BBC Young Folk Award winners each year are given a slot at Fairport Convention’s Cropredy festival, and I really enjoyed this trio at Cropredy back in 2011, the year they won their award. But I must confess they’d completely fallen off my radar and it was only seeing a magazine article about them recently that I was prompted to check out their forthcoming schedule and discovered they were due to play Camden’s Cecil Sharp House. So here we are!
Moore, Moss and Rutter are Tom Moore on violin, Archie Churchill Moss on melodeon and Jack Rutter on guitar and vocals. Although forming in 2009 it turns out the trio all continued to live in different parts of the country, and with university degrees to start and complete it as well as other musical collaborations it meant that gigging was sometimes sporadic rather than constant. But now they are on to their second album (the prog-ishly titled II) and we get to hear a number of songs and tunes from that tonight. In a varied set they deliver a few well-chosen traditional songs. But it’s perhaps the tunes where they really, really excel – with stunning interplay between violin, guitar and melodeon. Amazing sounds, of course, but seeing the interaction between the the three as they work a tune from one to the other really makes them worth seeing live.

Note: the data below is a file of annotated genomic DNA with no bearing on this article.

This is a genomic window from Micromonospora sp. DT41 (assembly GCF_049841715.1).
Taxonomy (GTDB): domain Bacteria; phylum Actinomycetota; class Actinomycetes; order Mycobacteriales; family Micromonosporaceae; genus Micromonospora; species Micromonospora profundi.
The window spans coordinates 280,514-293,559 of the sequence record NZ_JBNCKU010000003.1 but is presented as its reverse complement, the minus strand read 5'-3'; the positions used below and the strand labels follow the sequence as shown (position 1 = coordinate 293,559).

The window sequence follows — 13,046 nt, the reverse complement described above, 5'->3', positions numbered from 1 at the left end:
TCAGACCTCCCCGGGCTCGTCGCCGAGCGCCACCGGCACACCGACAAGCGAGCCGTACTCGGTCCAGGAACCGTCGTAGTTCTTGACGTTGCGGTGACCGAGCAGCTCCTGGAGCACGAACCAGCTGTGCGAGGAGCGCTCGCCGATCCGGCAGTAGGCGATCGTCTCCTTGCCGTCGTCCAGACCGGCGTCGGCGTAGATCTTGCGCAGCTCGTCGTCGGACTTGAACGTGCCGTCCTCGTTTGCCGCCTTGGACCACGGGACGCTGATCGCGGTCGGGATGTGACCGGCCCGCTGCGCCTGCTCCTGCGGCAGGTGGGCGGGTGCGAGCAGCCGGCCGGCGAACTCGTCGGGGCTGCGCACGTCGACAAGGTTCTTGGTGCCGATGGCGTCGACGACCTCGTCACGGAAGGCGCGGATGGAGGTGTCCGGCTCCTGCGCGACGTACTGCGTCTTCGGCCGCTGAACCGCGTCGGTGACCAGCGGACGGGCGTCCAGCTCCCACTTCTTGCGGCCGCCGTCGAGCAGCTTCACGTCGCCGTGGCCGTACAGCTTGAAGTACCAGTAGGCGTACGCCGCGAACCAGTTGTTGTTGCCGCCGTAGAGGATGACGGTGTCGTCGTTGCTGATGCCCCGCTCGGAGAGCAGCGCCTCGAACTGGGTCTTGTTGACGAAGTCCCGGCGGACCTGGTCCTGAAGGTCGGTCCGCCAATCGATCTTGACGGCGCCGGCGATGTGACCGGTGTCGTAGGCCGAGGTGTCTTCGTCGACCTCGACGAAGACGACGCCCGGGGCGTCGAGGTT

They do a nice version of the traditional tune Portsmouth – the one given an added burst of fame by Mike Oldfield in the 70s when he had a hit with it. And of the self-penned material, Moss’s tune-set Six Weeks/Early Thursday is a definite highlight. Having spent the past 15 years living in Brockley south-east London, perhaps the biggest surprise of the evening for me is when they announce that one of the next tunes they are going to play is called Lewisham Way, the long main road at the end of our road in SE4. It’s an esteemed street, steeped in creativity, with Goldsmiths College at one end and the music hall singer, Marie Lloyd, being one notable former resident. So it only seems right that it should get its very own folk tune. Written by Moore and coupled with a hornpipe by Henry Purcell it can be found here.
The three go down really, really well tonight and their latest album is well worth a listen. I picked up a copy and Moore, Moss, Rutter are now firmly back on my radar.